“Our economic policy can be summed up in three very beautiful and simple words.” It’s a common refrain. “Jobs, jobs, jobs.” “You’re talking about jobs. What I’m doing here, we’ve created an incredible economy.” But when promises of jobs are tied to the arms trade, where do we draw the line? And what happens when this promise collides with the mistakes of a previous administration? “We found ourselves locked into this terrible situation, unable to wrap it up and handing it off to an administration that was going to handle it even worse than we did.” It’s a scenario that has plunged the U.S. deeper into one of the world’s most catastrophic conflicts. “These were not mistakes. These were deliberate and precise attacks, and everybody in Yemen knows that the bombs causing this suffering are made in the United States.”
But as the situation in Yemen worsened, at least one firm, Raytheon Company, did more than wait for decisions by American officials. It went to great lengths to influence them, even after members of Congress tried to upend sales to Saudi Arabia on humanitarian grounds.
Raytheon, a major supplier of weapons to the Saudis, including some implicated by human rights groups in the deaths of Yemeni civilians, has long viewed the kingdom as one of its most important foreign customers.
After the Yemen war began in 2015 and the Obama administration made a hasty decision to back the Saudis, Raytheon booked more than $3 billion in new bomb sales, according to an analysis of available U.S. government records.
Intent on pushing the deals through, Raytheon followed the industry playbook: It took advantage of federal loopholes by sending former State Department officials, who were not required to be registered as lobbyists, to press their former colleagues to approve the sales.
And though the company was already embedded in Washington — its chief lobbyist, Mark Esper, would become Army secretary and then defense secretary under Mr. Trump — Raytheon executives sought even closer ties.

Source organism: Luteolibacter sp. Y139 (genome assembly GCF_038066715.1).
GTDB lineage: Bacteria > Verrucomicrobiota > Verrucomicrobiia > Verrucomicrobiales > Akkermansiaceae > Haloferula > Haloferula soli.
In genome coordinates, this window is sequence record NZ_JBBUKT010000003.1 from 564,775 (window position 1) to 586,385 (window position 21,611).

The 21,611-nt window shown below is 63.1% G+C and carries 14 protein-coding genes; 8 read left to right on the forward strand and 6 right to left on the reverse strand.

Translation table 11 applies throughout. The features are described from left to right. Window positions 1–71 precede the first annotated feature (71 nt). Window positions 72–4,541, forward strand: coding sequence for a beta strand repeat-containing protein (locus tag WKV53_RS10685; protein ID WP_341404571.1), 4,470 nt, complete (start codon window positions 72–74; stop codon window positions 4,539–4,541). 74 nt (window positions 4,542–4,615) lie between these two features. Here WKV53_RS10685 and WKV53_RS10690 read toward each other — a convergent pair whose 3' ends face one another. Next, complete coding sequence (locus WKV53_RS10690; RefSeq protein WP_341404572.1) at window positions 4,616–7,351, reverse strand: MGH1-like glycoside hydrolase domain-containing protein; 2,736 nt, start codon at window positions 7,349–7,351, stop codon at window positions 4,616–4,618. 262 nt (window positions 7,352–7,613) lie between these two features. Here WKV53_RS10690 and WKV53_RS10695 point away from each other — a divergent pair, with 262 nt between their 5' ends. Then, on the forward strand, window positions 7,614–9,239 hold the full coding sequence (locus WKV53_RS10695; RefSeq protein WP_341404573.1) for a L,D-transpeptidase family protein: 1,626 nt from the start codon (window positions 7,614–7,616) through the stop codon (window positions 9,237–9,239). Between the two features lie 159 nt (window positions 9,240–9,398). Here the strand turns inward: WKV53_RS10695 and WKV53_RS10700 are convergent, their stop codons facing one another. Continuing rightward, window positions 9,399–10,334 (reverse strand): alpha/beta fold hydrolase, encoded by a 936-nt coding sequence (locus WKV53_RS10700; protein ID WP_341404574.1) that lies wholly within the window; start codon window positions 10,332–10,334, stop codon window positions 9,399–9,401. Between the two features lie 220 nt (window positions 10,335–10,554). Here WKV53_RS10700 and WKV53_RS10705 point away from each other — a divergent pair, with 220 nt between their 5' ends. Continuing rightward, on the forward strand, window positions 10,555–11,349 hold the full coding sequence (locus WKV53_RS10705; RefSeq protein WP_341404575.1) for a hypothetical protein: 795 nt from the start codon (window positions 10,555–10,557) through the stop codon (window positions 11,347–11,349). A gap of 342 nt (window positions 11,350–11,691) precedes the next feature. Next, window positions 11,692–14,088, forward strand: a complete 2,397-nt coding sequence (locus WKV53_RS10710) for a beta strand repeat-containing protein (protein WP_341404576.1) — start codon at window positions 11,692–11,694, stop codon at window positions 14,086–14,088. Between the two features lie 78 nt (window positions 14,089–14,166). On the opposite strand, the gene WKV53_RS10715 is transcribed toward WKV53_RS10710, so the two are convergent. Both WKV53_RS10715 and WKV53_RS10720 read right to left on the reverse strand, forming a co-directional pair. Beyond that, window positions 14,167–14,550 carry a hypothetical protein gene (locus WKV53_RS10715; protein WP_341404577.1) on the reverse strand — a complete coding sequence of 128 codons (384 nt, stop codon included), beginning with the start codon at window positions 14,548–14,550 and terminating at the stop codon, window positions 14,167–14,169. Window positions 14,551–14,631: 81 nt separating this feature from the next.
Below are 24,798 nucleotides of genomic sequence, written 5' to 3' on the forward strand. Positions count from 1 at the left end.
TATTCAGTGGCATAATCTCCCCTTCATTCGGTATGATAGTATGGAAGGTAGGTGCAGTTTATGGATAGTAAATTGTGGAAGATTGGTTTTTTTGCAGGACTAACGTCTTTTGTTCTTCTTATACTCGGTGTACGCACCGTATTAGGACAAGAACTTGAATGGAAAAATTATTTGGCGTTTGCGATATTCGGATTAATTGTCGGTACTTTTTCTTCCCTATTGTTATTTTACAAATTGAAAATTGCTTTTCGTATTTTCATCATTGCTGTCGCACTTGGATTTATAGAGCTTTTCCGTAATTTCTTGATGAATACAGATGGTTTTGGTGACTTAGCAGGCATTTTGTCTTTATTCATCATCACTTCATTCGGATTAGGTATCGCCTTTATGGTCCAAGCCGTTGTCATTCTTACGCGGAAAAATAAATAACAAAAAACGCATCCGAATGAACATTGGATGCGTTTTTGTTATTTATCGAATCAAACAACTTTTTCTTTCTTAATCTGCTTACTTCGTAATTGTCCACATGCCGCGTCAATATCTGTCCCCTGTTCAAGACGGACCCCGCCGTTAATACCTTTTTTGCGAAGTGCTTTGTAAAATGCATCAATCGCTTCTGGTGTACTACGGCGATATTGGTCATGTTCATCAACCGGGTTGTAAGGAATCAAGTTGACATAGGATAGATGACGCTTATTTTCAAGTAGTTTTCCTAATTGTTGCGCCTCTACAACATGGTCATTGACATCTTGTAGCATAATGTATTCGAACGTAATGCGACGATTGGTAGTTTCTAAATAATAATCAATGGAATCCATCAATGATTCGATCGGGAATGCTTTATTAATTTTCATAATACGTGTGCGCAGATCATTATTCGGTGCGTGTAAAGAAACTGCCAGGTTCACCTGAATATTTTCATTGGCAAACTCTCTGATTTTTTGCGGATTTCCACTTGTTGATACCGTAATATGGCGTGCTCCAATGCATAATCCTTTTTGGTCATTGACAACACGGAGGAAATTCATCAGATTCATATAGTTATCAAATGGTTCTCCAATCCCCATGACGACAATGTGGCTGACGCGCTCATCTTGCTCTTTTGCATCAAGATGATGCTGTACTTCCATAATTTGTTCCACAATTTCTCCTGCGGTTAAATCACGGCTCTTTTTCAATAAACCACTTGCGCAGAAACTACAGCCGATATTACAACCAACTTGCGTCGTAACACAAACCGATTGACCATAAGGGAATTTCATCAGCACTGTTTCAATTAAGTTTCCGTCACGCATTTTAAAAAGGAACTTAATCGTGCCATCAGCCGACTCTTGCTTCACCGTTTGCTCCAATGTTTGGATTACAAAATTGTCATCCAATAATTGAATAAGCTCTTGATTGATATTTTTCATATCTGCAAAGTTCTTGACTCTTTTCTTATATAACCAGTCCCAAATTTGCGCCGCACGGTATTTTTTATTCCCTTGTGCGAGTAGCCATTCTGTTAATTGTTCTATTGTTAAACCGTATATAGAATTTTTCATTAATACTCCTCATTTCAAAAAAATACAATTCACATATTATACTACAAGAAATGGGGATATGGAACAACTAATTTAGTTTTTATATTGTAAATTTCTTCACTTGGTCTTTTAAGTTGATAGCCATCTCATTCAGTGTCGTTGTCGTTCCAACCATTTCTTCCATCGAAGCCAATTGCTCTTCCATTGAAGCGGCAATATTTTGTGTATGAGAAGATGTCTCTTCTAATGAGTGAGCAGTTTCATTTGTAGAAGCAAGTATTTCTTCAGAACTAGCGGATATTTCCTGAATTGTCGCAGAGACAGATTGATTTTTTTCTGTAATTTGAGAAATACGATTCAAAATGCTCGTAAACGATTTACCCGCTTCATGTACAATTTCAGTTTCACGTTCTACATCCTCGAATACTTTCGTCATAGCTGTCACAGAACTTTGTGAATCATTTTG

They assiduously courted Mr. Navarro, who intervened with White House officials on Raytheon’s behalf and successfully pressured the State Department, diminished under Mr. Trump, to process the most contentious deals.
They also enlisted the help of David J. Urban, a lobbyist whose close ties to Mr. Esper and Secretary of State Mike Pompeo go back to the 1980s, when all three men were at West Point.
As the nation turned against the war, a range of American officials — Democratic and Republican — tried three times to halt the killing by blocking arms sales to the Saudis. Their efforts were undone by the White House, largely at the urging of Raytheon.
Approached a half-dozen times, Raytheon representatives declined to speak with reporters about foreign sales. “We believe further dialogue regarding foreign military sales is best directed to officials in the U.S. government,” Corinne Kovalsky, then a company spokeswoman, said in December.
Lawmakers from both parties have condemned the continued arms sales in the Yemen war, expressing both humanitarian and security concerns: Some of the weapons have wound up in the hands of militant Islamic groups in the country.
“We don’t know how these weapons are really being used or whether they may be turned against U.S. troops in the future,” said Senator Mike Lee, Republican of Utah, who has publicly criticized the administration’s approach to the conflict. “This war was never authorized by Congress.”
Others say the president’s arms sale policies diminish the United States.